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What is a pet worth?

by Russell Powell

Imagine that you leave your sprightly canine companion to the vet for a routine teeth cleaning, only to learn that due to spectacular negligence on the part of the veterinary staff, he was confused for another terminally ill dog and was accidentally ‘euthanized.’ Imagine another even more horrific scenario, in which a malevolent neighbor steals your feline friend and feeds her to his wood chipper, Fargo-style. For many owners who have extremely close relationships with their companion animals, these would be traumatic events of a life-altering nature. Unfortunately, in both scenarios there is little you could do about it, institutionally speaking.

The Fargo copy-cat (if you pardon the pun) may be criminally liable for animal cruelty in jurisdictions thoughtful enough to have such statutes, but there is effectively no civil recourse in either case, leaving such misdeeds without sufficient deterrent. The reason for this is that in nearly every legal jurisdiction, companion animals have the status of ordinary property. Consequently, the valuation in connection with the loss of a companion animal is (like all property) indexed to its ‘objective’ fair market value.* So what is the fair market value of a companion animal? Well, this depends on how much people are on average willing to cough up to purchase one in the first place. In the case of a mixed breed or older dog or cat, this is veritably nil (perhaps an adoption fee?)—meaning that recovery for intentional or negligent killing (or harming) is something on the order of a few dollars. So if one spends thousands of dollars on veterinary bills to try to save the life of his or her companion animal after it has been wrongfully ‘damaged’, these expenses are not typically recoverable.

The idea behind the fair market value rule is that the law will not require people to compensate others for the ‘subjective’, mawkish sentimentality that may be attached to certain personal property. While there is a defensible rationale for retaining this well-grounded principle of common law, it is deeply at odds with most people’s moral intuitions and manifested behaviors when it comes to the value of their companion animals. People do not think of their aging dog as they would an aging chair—that is, as something to simply be replaced when the cost of repair begins to exceed its paltry market value. Thinking of companion animals in this way will be found by many to be extremely alienating, as surveys show that high percentages of companion animal owners think of their pet as a member of their family. Ironically, much of the veterinary industry is premised on the sociological fact that people will spend orders of magnitude more on their pet than it is worth according to market valuation—and yet the vet industry is readily willing to hide beyond the fair market value obstacle to the full and fair recovery for the loss of a companion animal.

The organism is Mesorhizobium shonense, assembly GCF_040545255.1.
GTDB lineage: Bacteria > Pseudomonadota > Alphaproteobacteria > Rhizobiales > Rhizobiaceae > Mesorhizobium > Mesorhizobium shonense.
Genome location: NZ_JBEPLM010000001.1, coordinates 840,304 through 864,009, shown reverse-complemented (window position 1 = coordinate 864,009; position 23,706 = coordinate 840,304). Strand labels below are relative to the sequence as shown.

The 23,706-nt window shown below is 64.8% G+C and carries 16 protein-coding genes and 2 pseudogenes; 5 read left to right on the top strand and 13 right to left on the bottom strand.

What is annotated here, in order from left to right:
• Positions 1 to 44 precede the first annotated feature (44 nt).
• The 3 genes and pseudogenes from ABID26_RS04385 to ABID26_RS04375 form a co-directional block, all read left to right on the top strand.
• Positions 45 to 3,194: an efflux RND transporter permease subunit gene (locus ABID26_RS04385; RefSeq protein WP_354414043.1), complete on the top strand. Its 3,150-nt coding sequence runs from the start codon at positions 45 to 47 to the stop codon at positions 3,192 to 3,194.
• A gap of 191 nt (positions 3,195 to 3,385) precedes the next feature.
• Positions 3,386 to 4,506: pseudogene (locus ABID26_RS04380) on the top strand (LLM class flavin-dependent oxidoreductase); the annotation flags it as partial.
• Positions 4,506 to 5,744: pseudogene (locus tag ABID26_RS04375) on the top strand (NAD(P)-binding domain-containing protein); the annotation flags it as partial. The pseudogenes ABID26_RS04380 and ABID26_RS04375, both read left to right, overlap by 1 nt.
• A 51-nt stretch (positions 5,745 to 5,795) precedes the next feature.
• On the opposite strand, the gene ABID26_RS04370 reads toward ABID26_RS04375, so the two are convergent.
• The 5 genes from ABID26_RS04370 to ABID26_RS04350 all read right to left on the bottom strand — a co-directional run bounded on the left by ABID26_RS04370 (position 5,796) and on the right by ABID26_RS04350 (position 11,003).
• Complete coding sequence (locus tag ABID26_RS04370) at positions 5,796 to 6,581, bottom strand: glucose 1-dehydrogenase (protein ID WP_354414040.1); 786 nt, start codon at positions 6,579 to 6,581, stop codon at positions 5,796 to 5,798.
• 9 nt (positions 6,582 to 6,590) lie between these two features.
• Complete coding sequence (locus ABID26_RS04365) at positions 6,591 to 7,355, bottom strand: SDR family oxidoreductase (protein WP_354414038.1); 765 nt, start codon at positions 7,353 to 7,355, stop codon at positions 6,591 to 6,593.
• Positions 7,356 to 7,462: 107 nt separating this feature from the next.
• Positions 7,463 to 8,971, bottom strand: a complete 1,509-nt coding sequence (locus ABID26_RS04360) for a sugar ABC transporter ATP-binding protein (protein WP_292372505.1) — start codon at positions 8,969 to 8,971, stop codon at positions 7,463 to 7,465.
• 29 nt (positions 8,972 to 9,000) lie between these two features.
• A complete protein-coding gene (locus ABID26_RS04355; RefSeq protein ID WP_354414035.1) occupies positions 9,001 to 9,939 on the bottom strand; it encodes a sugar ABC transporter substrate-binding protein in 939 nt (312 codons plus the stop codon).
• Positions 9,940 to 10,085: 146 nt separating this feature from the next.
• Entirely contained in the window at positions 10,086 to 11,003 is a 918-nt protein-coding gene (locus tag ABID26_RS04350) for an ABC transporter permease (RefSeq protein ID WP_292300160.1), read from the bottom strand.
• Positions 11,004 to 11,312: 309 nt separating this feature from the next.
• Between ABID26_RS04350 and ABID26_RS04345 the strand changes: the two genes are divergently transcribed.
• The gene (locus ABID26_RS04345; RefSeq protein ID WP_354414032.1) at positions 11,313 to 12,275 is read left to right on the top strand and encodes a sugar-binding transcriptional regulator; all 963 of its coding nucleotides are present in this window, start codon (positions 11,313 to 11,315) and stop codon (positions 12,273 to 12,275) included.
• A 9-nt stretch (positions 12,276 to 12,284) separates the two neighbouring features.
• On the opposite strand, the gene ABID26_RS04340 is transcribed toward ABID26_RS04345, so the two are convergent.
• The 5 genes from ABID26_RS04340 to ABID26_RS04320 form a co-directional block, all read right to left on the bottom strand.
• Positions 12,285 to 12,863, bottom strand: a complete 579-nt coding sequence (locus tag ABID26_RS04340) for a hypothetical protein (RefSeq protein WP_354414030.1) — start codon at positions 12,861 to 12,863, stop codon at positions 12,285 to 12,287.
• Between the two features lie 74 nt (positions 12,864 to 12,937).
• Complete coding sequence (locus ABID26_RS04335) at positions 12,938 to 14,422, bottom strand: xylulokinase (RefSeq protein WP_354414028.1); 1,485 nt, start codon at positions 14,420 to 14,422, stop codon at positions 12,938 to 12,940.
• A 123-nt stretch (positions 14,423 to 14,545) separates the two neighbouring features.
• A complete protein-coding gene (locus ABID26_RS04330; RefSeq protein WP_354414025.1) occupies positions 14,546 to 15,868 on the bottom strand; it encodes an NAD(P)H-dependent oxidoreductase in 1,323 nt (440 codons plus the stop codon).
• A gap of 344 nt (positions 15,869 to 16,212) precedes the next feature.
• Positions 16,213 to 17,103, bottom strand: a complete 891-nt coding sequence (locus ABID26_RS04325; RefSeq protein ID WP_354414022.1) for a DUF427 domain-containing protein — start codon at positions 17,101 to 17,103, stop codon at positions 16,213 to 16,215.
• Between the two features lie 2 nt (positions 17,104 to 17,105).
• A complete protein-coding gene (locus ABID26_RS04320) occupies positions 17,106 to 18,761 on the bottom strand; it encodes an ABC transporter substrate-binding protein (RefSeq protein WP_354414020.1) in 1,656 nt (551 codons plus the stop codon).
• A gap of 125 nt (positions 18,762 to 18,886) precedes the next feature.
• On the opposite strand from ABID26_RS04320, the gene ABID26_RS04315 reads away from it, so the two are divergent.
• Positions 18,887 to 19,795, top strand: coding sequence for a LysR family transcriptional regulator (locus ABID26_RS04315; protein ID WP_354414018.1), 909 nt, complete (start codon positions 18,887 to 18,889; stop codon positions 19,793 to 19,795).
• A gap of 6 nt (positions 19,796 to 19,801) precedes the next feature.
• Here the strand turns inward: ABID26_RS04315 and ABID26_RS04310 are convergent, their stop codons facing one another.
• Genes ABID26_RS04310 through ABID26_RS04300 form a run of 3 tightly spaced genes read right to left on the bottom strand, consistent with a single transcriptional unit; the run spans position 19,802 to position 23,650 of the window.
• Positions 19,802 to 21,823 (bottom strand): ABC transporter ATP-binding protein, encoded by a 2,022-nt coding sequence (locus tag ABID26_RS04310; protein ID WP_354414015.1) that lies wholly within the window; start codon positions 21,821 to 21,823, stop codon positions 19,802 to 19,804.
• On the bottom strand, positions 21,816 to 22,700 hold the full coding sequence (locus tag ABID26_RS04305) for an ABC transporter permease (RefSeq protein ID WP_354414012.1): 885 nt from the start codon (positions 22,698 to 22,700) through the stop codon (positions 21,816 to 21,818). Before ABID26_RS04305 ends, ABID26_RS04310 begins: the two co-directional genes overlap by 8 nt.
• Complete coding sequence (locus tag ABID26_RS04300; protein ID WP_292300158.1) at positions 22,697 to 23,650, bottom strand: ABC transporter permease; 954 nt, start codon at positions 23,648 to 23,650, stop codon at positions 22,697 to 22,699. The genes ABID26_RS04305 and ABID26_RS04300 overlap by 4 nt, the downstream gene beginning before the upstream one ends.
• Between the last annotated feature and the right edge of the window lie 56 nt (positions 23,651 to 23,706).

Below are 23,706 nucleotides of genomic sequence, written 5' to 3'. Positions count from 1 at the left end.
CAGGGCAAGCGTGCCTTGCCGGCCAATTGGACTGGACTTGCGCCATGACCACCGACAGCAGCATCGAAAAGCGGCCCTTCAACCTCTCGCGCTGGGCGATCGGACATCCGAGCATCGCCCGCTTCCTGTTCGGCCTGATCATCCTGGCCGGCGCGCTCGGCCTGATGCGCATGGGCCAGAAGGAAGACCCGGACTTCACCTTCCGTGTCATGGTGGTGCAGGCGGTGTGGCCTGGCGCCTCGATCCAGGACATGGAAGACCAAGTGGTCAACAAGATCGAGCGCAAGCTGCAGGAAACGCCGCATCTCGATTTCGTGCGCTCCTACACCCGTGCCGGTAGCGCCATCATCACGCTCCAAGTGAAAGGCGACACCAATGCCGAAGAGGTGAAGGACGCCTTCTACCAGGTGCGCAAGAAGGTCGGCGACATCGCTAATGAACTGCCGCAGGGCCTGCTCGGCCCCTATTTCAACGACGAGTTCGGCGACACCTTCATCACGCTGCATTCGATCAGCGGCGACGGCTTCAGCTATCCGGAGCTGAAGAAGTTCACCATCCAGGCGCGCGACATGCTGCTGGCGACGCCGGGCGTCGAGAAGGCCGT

Like virtually everything else in moral philosophy, the philosophical foundation of the moral value of companion animals is controversial, appealing to a mix of intrinsic and extrinsic-final values, including the central role for special relationships in a meaningful life. Nevertheless, when it comes to the value of our pets, there is a severe dissonance between our considered moral judgments and the content of our legal statues and common law principles. Because I can think of no major countervailing interests, public policy-related or otherwise, the legal rules governing recovery in the case of harm to companion animals should be modified to better reflect our considered moral intuitions.